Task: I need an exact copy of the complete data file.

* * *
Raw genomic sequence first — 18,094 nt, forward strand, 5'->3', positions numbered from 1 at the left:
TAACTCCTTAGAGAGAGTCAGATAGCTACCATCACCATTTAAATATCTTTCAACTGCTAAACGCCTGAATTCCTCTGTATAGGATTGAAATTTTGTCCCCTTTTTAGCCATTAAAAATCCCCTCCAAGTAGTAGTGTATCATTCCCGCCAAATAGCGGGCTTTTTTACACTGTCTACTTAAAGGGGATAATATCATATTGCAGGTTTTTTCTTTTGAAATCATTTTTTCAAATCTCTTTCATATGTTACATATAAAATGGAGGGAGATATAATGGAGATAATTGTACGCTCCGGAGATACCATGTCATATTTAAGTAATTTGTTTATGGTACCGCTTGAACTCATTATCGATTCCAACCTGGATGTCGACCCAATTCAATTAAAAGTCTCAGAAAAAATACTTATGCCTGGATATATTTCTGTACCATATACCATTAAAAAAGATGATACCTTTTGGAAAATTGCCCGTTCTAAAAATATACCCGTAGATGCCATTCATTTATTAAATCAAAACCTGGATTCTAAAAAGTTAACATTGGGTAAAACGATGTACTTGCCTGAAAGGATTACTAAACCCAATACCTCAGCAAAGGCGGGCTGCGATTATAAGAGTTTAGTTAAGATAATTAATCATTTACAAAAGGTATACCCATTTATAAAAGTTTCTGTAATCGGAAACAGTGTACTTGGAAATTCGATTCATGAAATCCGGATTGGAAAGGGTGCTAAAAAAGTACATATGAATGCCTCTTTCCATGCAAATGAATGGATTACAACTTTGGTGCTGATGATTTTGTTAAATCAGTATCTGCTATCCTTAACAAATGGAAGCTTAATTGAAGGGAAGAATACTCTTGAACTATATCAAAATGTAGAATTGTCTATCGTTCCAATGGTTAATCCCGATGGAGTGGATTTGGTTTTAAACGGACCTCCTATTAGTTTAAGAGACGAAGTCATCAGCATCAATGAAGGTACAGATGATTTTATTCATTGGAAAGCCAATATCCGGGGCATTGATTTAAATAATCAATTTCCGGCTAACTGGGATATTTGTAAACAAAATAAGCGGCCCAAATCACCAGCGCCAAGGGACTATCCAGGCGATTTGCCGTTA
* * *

Raw genomic sequence first — 18,094 nt, forward strand, 5'->3', positions numbered from 1 at the left:
TAACTCCTTAGAGAGAGTCAGATAGCTACCATCACCATTTAAATATCTTTCAACTGCTAAACGCCTGAATTCCTCTGTATAGGATTGAAATTTTGTCCCCTTTTTAGCCATTAAAAATCCCCTCCAAGTAGTAGTGTATCATTCCCGCCAAATAGCGGGCTTTTTTACACTGTCTACTTAAAGGGGATAATATCATATTGCAGGTTTTTTCTTTTGAAATCATTTTTTCAAATCTCTTTCATATGTTACATATAAAATGGAGGGAGATATAATGGAGATAATTGTACGCTCCGGAGATACCATGTCATATTTAAGTAATTTGTTTATGGTACCGCTTGAACTCATTATCGATTCCAACCTGGATGTCGACCCAATTCAATTAAAAGTCTCAGAAAAAATACTTATGCCTGGATATATTTCTGTACCATATACCATTAAAAAAGATGATACCTTTTGGAAAATTGCCCGTTCTAAAAATATACCCGTAGATGCCATTCATTTATTAAATCAAAACCTGGATTCTAAAAAGTTAACATTGGGTAAAACGATGTACTTGCCTGAAAGGATTACTAAACCCAATACCTCAGCAAAGGCGGGCTGCGATTATAAGAGTTTAGTTAAGATAATTAATCATTTACAAAAGGTATACCCATTTATAAAAGTTTCTGTAATCGGAAACAGTGTACTTGGAAATTCGATTCATGAAATCCGGATTGGAAAGGGTGCTAAAAAAGTACATATGAATGCCTCTTTCCATGCAAATGAATGGATTACAACTTTGGTGCTGATGATTTTGTTAAATCAGTATCTGCTATCCTTAACAAATGGAAGCTTAATTGAAGGGAAGAATACTCTTGAACTATATCAAAATGTAGAATTGTCTATCGTTCCAATGGTTAATCCCGATGGAGTGGATTTGGTTTTAAACGGACCTCCTATTAGTTTAAGAGACGAAGTCATCAGCATCAATGAAGGTACAGATGATTTTATTCATTGGAAAGCCAATATCCGGGGCATTGATTTAAATAATCAATTTCCGGCTAACTGGGATATTTGTAAACAAAATAAGCGGCCCAAATCACCAGCGCCAAGGGACTATCCAGGCGATTTGCCGTTA